At the beginning of the first Pirates of the Caribbean movie (the Curse of the Black Pearl), Captain Jack Sparrow sails into Port Royal on a small, barely seaworthy boat. Just outside the port, he tips his hat to three dead pirates, hanging near with sign that says ‘PIRATES, YE BE WARNED!‘
The purpose for this sign and the dead pirates is to warn any other pirate who dares to enter Port Royal that they will suffer the same fate – hoping to deter them from entering and plundering the port.
When Romans crucified criminals at the gates of a city, they had the same intention. The charge for each criminal was nailed at the top of the cross in hopes that anyone entering town with the intent of committing a crime might be discouraged from even coming in. In the case of Jesus, Pontius Pilate had his charge written on a sign (Matthew 27:37), often represented today in the letters INRI seen at the top of a crucifix, the Latin initials for Jesus of Nazareth, King of the Jews.
While today we regard the cross with much more reverence, early Christians regarded the Cross with great trepidation:
…we proclaim Christ crucified, a stumbling block (to Jews) and foolishness (to Gentiles,) but to those who are the called… Christ the power of God and the wisdom of God. 1 Corinthians 1:23-24
Consider those words for a moment: STUMBLING BLOCK and FOOLISHNESS. What do these really mean?
They mean Jesus was seen as a failure. It means He died a horrible death in an incredibly embarrassing way. For God’s people – the Israelites – the Jews – there is no way the ever would have imagined the Messiah being subject to such a fate (he was supposed to follow in David’s footsteps and fight for their freedom.) For everyone else, it meant he was a criminal, meant to be forgotten except as a warning to others not to imitate Him or His actions.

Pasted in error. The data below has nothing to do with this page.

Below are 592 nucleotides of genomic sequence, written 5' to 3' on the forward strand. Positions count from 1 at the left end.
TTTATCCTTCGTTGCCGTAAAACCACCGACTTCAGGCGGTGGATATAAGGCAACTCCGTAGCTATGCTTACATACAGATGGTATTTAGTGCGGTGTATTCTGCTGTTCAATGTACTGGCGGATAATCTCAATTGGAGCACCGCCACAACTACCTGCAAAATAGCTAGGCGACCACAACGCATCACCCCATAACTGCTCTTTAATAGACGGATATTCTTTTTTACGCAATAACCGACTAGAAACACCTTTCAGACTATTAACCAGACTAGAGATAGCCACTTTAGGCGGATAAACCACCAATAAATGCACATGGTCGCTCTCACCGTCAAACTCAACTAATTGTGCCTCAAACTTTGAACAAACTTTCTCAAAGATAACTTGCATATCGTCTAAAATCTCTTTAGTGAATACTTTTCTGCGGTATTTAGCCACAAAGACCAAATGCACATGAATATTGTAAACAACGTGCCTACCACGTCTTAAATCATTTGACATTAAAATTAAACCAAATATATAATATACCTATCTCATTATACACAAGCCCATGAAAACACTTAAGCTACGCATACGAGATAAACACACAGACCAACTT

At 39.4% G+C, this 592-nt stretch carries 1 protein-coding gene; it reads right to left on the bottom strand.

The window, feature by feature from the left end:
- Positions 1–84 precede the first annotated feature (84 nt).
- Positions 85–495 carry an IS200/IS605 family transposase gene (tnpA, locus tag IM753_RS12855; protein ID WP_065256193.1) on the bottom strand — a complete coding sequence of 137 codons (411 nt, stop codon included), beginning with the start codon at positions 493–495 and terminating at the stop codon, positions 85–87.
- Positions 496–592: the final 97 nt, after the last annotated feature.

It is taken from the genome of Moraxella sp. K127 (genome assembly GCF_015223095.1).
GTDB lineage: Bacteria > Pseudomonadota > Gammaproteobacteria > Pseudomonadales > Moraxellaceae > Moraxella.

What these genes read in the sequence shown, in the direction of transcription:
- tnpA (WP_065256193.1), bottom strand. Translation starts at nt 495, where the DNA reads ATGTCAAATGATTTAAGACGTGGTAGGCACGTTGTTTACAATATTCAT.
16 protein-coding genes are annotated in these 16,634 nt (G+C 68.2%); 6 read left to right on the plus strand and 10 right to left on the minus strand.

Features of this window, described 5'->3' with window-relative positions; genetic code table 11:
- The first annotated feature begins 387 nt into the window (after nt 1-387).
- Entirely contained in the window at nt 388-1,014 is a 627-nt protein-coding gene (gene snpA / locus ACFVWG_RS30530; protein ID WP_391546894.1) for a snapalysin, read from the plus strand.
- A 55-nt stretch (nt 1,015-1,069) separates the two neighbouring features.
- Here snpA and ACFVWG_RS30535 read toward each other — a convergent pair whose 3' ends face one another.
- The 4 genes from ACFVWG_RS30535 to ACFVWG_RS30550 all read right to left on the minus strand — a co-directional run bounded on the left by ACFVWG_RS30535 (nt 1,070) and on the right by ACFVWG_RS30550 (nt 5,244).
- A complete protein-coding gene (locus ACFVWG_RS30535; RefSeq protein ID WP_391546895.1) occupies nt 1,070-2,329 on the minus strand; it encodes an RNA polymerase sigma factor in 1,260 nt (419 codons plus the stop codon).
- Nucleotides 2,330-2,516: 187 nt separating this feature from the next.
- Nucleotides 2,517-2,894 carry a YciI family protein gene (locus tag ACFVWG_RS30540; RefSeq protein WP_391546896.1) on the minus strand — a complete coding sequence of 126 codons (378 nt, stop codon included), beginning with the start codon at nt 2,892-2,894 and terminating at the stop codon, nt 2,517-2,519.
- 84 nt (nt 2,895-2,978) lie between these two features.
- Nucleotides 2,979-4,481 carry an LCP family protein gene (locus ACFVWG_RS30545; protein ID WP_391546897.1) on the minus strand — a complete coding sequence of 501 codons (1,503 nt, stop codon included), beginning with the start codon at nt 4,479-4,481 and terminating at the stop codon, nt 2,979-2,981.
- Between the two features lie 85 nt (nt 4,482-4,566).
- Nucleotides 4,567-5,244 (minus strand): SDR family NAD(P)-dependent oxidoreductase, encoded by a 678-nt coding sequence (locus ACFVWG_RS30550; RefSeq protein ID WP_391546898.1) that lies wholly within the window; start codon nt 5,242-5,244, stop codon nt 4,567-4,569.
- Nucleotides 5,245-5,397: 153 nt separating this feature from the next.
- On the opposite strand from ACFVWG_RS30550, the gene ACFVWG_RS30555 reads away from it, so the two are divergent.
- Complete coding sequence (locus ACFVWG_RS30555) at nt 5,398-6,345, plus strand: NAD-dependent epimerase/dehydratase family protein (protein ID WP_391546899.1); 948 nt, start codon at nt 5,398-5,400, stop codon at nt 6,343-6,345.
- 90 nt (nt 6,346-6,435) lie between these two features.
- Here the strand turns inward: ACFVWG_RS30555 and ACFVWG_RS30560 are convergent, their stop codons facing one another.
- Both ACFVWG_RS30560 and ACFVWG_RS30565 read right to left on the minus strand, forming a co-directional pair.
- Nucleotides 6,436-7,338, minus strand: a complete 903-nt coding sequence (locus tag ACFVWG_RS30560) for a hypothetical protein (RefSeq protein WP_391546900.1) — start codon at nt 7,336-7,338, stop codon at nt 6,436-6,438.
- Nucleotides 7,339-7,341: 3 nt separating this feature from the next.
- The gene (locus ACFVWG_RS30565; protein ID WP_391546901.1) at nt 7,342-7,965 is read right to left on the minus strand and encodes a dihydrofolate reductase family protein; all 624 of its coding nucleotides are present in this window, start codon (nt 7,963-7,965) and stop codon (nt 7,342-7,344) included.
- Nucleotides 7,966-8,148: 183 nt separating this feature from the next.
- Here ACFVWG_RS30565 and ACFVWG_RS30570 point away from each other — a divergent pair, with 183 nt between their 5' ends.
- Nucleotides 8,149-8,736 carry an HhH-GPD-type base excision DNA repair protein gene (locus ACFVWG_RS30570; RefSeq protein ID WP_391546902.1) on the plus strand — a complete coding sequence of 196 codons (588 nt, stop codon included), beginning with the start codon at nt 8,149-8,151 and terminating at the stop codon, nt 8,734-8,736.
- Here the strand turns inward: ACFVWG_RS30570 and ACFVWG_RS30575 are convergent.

Today, we wear crosses around our necks, and hang crosses in our homes and classrooms. A sign of the Cross is made by the priest, parents, and godparents at the moment of Baptism, and once again over the casket of one who has died. Somewhere along the journey of history, Christians reclaimed the cross and made it their own. As a child, I remember thinking of the sign of the Cross as a means of dialing up God to make sure he was paying attention (I actually remember one Sunday that I prayed all my prayers twice to ensure I hadn’t accidentally made the sign of the cross one too many times and hung up on God!)
When Jack Sparrow saw his dead pirate comrades hanging from a gallows outside Port Royal, the hope of those in charge of guarding the Port was that people like him would flee as a result. When Christians see the Cross, it was the hope of Jesus’ accusers and executioners that we, too, would flee from it (and, ultimately, from Jesus). Amy Welborn writes:
As is His habit, God had done something new, had turned the world upside down and had transformed shame into glory. In the cross, Christians saw it all: the power of sin, the tragedy of creation turned on its author, and in response, love sacrificial enough to embrace the tragedy and love powerful enough to transform them.
This understanding of God’s love as presented through the Cross inspired the Church to get beyond the foolishness and the understanding of the Cross as a stumbling block. Early Christians began tracing the Cross with a single finger or thumb on their foreheads, while later it grew into a sign that we traced across our body. Today, we begin and end many things by signing the Cross on ourselves and naming the God we serve: Father, Son, and Holy Spirit.
What I’ve learned about the sign of the Cross is this: we don’t trace it to get God’s attention – He is listening to us in all times and in all circumstances. We begin “in the name of the Father, Son, and Holy Spirit” because we hope that in every moment of every day, we might think our thoughts, speak our words, and perform, and perform our actions in the name of God the Father, Son, and Holy Spirit. We want to make the power of the Cross known to those around us who may not see the sacrificial and powerful love of God. As we make this sign each day, may we be reminded of whose we are (God’s), and of our duty to embrace the Cross in our thoughts, words, and actions.
(This post is a part of a series of posts on traditional Catholic prayers.)